BACK-to-back meetings by the civil and military leaderships of the country have emphasised that Pakistan is deeply concerned by the deterioration of security in Afghanistan. What remains to be seen is if Pakistan and Afghanistan can salvage from the series of recent crises a semblance of mutual cooperation. A military huddle in Rawalpindi on Tuesday was followed by a relatively rare convening of the civil-military National Security Committee led by Prime Minister Nawaz Sharif on Wednesday, the country’s security leadership coming together to express its support for peace and stability in Afghanistan, while at the same time rejecting Kabul’s accusations of Pakistani involvement in violence inside Afghanistan. The prime minister’s agenda for the ongoing Shanghai Cooperation Organisation meeting in Kazakhstan will also have likely featured — the SCO embracing as it does several of the key state actors in Afghanistan.
Official pronouncements are necessary, though they can be of limited value when repeated year after year without any change in ground realities. The situation in Afghanistan again appears to have reached that point, with neither Kabul nor Pakistan seemingly able to find the will for true collaboration and the major outside powers once again unsure about how to make cooperation possible between the two state powers critical to peace. The current situation is familiar. A spate of attacks on either side of the Pak-Afghan border causes both states to harden their line against the other; escalating regional tensions cause alarm among outside powers; urgent efforts are made to ratchet down tensions; vague promises are elicited from the two countries; and then matters are left to rest until the next spike in tensions. Meanwhile, the mutually beneficial measures that can be taken are allowed to languish; border cooperation remains weak and shutting down militant sanctuaries is yet to become a priority.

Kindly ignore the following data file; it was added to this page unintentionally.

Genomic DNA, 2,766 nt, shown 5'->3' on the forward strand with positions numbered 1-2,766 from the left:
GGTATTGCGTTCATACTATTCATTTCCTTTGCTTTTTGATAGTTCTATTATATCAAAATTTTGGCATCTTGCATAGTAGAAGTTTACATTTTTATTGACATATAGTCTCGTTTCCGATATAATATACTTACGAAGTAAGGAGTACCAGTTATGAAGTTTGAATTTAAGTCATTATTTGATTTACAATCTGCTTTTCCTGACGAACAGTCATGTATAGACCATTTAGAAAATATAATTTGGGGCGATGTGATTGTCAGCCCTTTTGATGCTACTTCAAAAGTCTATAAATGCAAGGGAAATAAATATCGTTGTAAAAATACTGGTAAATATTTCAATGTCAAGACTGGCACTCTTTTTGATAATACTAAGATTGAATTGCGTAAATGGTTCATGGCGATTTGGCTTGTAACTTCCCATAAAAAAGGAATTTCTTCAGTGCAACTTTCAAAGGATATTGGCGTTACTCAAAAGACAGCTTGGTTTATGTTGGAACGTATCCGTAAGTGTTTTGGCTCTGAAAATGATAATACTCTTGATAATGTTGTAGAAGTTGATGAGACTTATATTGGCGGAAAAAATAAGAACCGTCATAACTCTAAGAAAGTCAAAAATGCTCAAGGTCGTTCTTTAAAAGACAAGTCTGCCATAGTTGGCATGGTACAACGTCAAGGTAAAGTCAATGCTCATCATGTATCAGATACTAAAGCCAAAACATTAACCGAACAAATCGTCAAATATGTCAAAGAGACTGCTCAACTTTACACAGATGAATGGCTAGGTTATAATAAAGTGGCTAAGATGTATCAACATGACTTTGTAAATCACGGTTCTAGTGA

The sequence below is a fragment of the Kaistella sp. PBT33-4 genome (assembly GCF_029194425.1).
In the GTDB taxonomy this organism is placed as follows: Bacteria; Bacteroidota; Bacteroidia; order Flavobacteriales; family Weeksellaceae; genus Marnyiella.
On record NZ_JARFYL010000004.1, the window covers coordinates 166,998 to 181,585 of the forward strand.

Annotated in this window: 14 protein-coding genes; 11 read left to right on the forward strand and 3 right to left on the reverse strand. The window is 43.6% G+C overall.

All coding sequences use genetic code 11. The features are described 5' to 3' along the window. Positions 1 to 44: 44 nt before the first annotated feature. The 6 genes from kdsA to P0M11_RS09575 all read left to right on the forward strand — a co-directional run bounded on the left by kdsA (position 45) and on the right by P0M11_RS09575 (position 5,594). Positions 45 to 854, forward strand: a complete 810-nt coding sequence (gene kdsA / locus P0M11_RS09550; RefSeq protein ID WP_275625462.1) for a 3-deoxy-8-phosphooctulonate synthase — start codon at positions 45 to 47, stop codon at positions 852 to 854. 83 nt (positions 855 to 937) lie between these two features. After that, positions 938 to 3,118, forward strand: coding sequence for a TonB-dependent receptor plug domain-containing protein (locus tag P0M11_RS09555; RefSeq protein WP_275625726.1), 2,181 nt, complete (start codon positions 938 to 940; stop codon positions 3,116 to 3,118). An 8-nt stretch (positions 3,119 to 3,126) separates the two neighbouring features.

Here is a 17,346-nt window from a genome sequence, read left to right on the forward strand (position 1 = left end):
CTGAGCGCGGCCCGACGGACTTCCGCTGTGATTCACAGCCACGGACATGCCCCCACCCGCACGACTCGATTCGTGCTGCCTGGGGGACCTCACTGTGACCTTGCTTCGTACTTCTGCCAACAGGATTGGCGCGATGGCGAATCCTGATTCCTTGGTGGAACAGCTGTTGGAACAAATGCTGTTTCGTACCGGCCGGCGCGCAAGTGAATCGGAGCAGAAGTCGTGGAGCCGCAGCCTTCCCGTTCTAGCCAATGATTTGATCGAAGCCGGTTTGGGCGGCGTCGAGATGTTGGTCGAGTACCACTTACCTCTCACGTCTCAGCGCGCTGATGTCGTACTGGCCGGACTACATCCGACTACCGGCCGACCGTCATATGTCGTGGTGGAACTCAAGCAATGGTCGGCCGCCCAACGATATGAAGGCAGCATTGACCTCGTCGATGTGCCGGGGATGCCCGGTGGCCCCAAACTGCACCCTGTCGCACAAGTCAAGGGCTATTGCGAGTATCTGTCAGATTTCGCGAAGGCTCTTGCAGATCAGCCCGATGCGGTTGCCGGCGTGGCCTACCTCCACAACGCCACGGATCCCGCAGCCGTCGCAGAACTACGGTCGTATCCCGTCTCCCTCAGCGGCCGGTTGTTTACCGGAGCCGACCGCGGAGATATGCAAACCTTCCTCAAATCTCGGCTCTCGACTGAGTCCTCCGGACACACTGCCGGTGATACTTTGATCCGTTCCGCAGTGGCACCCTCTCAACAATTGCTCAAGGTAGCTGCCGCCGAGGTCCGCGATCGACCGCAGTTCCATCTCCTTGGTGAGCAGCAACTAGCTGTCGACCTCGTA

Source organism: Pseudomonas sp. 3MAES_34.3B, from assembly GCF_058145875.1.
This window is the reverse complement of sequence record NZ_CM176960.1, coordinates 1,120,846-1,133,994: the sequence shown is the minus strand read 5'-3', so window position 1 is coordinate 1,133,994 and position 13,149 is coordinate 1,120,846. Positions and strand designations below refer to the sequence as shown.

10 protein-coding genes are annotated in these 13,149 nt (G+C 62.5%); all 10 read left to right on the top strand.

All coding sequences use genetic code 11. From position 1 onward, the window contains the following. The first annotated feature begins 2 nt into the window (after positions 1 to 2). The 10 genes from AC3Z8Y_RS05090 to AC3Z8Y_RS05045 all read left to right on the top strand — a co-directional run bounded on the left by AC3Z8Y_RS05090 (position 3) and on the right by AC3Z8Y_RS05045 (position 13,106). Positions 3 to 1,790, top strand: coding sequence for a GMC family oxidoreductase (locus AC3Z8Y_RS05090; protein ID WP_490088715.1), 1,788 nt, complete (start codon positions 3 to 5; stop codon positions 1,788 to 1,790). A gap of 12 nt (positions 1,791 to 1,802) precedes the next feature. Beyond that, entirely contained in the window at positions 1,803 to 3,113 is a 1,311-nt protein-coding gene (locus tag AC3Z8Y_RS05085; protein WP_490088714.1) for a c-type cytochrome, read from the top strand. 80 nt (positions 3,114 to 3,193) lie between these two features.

Part of the problem is that in periods of relative calm in the Pak-Afghan relationship, neither side appears to take the steps that could help prevent the next eruption of tensions. The deteriorating security and political situation in Afghanistan may have many reasons, but a great deal of the responsibility lies with Kabul. The disarray in the National Unity Government makes it impossible to improve governance or strengthen Afghan security — a situation that Pakistan can hardly be blamed for. Meanwhile, Pakistan recognises that a political solution is the only realistic way to end the conflict next door, but its influence over the Afghan Taliban is either receding or not being leveraged to prepare the latter to at least accept that a political solution is inevitable. Important as it is for periods of acute tensions between Pakistan and Afghanistan to be immediately addressed, the quiet, long-term diplomatic track does not get the attention it deserves. Peace eventually can only come from determined efforts now.
Published in Dawn, June 9th, 2017